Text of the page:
Robert Wickens is one of the top Canadian racing drivers who currently competes in the IndyCar Series. He made a debut in the American premier open-wheel series in 2018, after spending six years as Mercedes driver in the DTM.
Earlier in a career, he was Formula 1 test driver in 2011, Formula Renault 3.5 Series champion in 2011, GP3 Series vice-champion in 2010, FIA Formula Two vice-champion in 2009 and Formula BMW USA champion in 2006.
Robert Tyler Wickens born on March 13, 1989, in Toronto. He started his racing career in karting at the age of 12 and during four years he has won many national championships in the various classes before switching to formula racing.
He earned a BMW junior scholarship what allowed him to compete in Formula BMW USA in 2005. Robert was named Rookie of the Year after winning two races and taking 3rd place overall. He also qualified for the Formula BMW World Final where he was 6th.
In 2006, the Canadian driver stayed in the series with Team Apex Racing but when he became a member of Red Bull Junior Team, Wickens moved to the Eurointernational team and immediately showed what he has by winning the title, with three race wins and seven podium finishes.
The same year Robert appeared as a guest in two races of Formula BMW ADAC and Eurocup Formula Renault 2.0. For the second time, Wickens qualified for the Formula BMW World Final and in his second appeareing, he was 8th.
The Champ Car Atlantic Series was the next stop in Robert’s career. During the season of 2007, he won one race and had other three podium finishes what was enough for the 3rd place in the final standings. Later in the season, he had four starts in Formula Renault 3.5 Series driving for Carlin Motorsport and also debuted in A1 Grand Prix, scoring one win and finishing 9th overall.
In 2008, Wickens moved to Europe and combined his duties in two competitions. Driving for Carlin Motorsport in Formula Renault 3.5 Series, Robert finished 12th in the final standings, with one race win on his account, while in Formula 3 Euroseries, driving for Signature-Plus team, Rob finished 15th, again with one race win.
The Formula 2 World championship was revamped in 2009 and Wickens was the only North American driver in the series. His results were good and the Canadian driver finished the season as a vice-champion driving for Motorsport Vision. Wickens scored two wins and had a total of six podiums, but at the end, he was 51 points short in the championship battle, losing to Andy Soucek.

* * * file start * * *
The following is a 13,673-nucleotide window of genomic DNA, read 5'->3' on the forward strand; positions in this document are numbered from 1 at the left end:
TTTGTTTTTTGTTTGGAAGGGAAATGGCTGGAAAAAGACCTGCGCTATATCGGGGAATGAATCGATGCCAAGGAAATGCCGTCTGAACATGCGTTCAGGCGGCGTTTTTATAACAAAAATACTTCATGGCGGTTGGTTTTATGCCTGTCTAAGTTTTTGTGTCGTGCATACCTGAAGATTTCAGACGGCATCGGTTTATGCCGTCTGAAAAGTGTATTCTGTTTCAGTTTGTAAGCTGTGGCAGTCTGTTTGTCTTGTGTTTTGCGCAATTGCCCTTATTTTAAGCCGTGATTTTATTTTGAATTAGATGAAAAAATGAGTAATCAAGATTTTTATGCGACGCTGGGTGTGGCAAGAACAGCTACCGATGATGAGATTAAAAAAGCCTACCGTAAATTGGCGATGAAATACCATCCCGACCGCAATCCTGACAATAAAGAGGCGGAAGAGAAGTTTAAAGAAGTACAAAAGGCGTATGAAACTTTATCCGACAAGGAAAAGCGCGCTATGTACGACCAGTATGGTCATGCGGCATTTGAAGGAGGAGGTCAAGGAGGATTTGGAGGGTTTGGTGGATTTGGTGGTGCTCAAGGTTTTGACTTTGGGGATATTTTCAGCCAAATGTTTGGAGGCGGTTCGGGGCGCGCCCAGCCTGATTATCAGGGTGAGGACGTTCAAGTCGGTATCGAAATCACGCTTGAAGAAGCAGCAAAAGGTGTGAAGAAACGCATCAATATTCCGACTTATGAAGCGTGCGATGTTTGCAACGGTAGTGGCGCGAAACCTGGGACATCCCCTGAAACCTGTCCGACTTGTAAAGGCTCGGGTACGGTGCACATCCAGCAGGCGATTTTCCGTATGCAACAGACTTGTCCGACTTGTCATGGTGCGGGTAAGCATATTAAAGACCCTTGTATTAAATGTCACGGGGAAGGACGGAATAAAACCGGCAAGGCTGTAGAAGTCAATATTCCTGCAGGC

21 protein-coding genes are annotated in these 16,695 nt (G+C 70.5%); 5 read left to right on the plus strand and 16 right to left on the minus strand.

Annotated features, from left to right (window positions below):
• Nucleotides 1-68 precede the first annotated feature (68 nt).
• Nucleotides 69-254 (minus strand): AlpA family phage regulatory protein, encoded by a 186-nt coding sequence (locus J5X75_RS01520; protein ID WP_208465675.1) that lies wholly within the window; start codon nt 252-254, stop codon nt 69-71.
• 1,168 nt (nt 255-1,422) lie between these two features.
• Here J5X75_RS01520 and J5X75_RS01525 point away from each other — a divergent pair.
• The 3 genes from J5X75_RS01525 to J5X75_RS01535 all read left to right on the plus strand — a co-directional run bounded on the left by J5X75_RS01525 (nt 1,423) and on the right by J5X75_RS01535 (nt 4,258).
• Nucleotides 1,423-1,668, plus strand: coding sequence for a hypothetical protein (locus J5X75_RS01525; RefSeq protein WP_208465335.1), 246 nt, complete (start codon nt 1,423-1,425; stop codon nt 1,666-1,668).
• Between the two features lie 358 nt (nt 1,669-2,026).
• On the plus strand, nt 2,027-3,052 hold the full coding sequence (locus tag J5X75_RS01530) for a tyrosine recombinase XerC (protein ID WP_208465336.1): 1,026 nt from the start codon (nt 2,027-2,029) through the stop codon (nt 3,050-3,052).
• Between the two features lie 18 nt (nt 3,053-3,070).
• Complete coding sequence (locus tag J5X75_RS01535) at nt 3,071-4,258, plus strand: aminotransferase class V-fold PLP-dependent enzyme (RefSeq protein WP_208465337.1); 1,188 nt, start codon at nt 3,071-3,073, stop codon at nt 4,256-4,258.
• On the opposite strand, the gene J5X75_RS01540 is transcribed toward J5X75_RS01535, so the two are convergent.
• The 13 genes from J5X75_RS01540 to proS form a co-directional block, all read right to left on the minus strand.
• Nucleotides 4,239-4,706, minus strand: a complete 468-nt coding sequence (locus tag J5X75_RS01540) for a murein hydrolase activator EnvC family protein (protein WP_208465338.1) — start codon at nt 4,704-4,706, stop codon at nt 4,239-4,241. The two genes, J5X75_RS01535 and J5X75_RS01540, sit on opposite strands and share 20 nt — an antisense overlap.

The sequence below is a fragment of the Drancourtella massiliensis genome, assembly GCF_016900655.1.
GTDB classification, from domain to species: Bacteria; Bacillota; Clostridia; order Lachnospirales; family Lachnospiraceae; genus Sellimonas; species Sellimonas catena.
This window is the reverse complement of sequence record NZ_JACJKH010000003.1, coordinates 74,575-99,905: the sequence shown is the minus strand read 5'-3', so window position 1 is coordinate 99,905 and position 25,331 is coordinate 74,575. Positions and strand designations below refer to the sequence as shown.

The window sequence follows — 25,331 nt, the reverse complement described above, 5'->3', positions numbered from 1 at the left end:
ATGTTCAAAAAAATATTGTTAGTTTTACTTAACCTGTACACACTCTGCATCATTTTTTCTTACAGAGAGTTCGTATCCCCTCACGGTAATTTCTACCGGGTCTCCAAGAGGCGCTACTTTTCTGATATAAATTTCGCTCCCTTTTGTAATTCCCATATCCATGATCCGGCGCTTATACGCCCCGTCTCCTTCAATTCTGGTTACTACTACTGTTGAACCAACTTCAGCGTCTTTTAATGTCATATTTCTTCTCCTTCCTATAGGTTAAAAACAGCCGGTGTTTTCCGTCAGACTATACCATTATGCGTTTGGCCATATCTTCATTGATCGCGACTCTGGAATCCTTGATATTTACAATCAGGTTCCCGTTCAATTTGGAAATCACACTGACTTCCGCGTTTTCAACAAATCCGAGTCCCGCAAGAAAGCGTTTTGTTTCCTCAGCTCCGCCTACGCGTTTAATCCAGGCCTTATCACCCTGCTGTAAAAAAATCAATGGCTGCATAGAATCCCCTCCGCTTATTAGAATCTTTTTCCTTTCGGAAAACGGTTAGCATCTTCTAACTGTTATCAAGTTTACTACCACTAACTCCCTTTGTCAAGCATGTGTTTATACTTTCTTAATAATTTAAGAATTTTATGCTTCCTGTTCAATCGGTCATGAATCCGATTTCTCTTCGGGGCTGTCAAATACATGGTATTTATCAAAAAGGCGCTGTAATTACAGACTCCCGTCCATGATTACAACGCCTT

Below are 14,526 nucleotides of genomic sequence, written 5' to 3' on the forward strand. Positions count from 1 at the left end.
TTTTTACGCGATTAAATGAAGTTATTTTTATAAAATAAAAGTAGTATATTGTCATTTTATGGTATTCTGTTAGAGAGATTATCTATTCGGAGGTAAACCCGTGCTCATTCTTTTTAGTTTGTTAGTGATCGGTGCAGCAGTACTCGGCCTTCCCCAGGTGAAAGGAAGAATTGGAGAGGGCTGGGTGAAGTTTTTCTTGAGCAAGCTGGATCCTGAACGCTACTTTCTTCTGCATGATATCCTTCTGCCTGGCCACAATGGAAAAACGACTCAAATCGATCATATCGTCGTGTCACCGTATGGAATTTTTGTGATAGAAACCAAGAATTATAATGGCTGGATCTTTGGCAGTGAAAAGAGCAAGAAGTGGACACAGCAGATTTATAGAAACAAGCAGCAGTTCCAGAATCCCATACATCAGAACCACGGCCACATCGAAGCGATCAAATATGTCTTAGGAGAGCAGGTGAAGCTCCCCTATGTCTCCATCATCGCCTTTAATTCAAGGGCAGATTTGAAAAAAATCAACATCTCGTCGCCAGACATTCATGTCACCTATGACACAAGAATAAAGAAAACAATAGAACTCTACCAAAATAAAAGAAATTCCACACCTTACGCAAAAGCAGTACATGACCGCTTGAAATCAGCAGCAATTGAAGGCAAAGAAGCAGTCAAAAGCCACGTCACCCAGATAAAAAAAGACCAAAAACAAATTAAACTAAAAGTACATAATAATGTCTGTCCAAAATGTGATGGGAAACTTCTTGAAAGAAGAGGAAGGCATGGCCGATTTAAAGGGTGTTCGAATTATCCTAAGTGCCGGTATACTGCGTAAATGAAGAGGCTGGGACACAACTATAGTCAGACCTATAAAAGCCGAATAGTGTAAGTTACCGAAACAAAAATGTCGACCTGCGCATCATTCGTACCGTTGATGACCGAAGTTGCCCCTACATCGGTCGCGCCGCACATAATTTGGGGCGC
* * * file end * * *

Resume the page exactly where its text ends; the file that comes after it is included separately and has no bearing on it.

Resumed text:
The same year Wickens also appeared as a guest in the British Formula 3, Formula 3 Euroseries, and Atlantic Championship, but failed to score notable results. However, he was ready for the new challenge in the following campaign.
Driving for Status Grand Prix in 2010 GP3 Series, Wickens again was a vice-champion, this time losing to Esteban Gutierrez by 17 points. Robert won the races at Hockenheim, Spa, and Monza and finished 2nd at Catalunya, Valencia, Hungaroring, and Monza. That results weren’t unnoticed and many Formula 1 teams were interested in signing him, especially after Robert was the only North American potential rookie driver with the FIA super licence.
Finally, in 2011 Wickens became a test and reserve driver for Marussia Virgin Racing F1 team but never got an opportunity to race.
Nevertheless, that year was really good for the Canadian as he won Formula Renault 3.5 Series driving for Carlin Motorsport. In the very tight season, Wickens grabbed the crown beating his teammate Jean-Eric Vergne by 9 points. He had five race wins that year – at Spa, Nurburgring, Catalunya and twice at Silverstone.
That was Rob’s final season in the open-wheel racing. In 2012, he became a member of revived Mercedes-Benz Junior Team, alongside Roberto Merhi and Christian Vietoris. They raced in DTM that season and were tutored by seven-time Formula 1 World champion Michael Schumacher.
The first year in the new competition was relatively hard for Wickens who managed to collect points in only three races and finished 16th in the Drivers’ championship.
The season of 2013 was much better. Wickens scored his maiden victory at Nurburgring, finished 2nd at Norisring and 3rd at Brands Hatch before taking 5th place overall with 70 points. In the following season, Robert won the race at Norisring but that was his only top 3 result, so he dropped to the 12th place overall.
Wickens finished 13th in 2015 DTM, again after an excellent weekend at Norisring which became his favorite track. Robert finished 2nd in the first race and won the second one. Unfortunately, he picked points in only three other races what wasn’t a surprise knowing that most of the Mercedes drivers struggled that year.
In 2016, his fifth campaign in DTM, Wickens established himself as one of the Mercedes’ leading drivers and title contenders. For the first time, he managed to score more than one race win after being the fastest at Zandvoort and Moscow Raceway. At the end, he finished fourth in the final standings.
In 2017, Wickens scored one more DTM victory (at Nurburgring), his sixth in a career, to finish ninth in the points. It turned to be his last year in the DTM.
For the 2018 season, Wickens made a drastic change. He moved to the IndyCar Series. He joined his Canadian friend James Hinchcliffe in the Schmidt Peterson Motorsports.
The start of the season was fantastic as Wickens took the pole position in the season-opening Grand Prix of St. Petersburg. He led for most of the race but crashed just two laps before the end.